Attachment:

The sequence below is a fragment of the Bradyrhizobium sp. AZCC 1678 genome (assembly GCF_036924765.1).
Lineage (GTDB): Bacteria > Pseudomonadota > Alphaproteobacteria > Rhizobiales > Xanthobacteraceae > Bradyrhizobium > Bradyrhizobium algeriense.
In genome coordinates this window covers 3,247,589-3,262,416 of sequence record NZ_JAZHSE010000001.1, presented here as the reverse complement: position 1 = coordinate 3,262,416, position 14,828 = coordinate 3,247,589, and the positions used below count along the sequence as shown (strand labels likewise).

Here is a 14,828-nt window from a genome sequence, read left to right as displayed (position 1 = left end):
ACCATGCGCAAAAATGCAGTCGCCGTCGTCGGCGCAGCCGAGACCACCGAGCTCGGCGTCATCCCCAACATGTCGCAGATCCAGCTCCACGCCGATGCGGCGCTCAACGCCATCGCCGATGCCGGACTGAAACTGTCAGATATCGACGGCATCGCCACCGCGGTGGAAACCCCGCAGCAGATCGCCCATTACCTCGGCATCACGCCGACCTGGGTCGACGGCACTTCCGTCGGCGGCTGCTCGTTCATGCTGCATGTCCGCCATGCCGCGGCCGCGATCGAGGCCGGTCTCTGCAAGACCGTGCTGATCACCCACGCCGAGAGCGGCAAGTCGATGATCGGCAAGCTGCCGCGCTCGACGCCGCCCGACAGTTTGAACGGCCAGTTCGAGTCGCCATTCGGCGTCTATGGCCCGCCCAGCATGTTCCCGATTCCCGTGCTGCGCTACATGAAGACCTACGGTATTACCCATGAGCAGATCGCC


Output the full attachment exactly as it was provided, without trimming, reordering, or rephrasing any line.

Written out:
The sequence below is a fragment of the Bradyrhizobium sp. AZCC 1678 genome (assembly GCF_036924765.1).
Lineage (GTDB): Bacteria > Pseudomonadota > Alphaproteobacteria > Rhizobiales > Xanthobacteraceae > Bradyrhizobium > Bradyrhizobium algeriense.
In genome coordinates this window covers 3,247,589-3,262,416 of sequence record NZ_JAZHSE010000001.1, presented here as the reverse complement: position 1 = coordinate 3,262,416, position 14,828 = coordinate 3,247,589, and the positions used below count along the sequence as shown (strand labels likewise).

Here is a 14,828-nt window from a genome sequence, read left to right as displayed (position 1 = left end):
ACCATGCGCAAAAATGCAGTCGCCGTCGTCGGCGCAGCCGAGACCACCGAGCTCGGCGTCATCCCCAACATGTCGCAGATCCAGCTCCACGCCGATGCGGCGCTCAACGCCATCGCCGATGCCGGACTGAAACTGTCAGATATCGACGGCATCGCCACCGCGGTGGAAACCCCGCAGCAGATCGCCCATTACCTCGGCATCACGCCGACCTGGGTCGACGGCACTTCCGTCGGCGGCTGCTCGTTCATGCTGCATGTCCGCCATGCCGCGGCCGCGATCGAGGCCGGTCTCTGCAAGACCGTGCTGATCACCCACGCCGAGAGCGGCAAGTCGATGATCGGCAAGCTGCCGCGCTCGACGCCGCCCGACAGTTTGAACGGCCAGTTCGAGTCGCCATTCGGCGTCTATGGCCCGCCCAGCATGTTCCCGATTCCCGTGCTGCGCTACATGAAGACCTACGGTATTACCCATGAGCAGATCGCC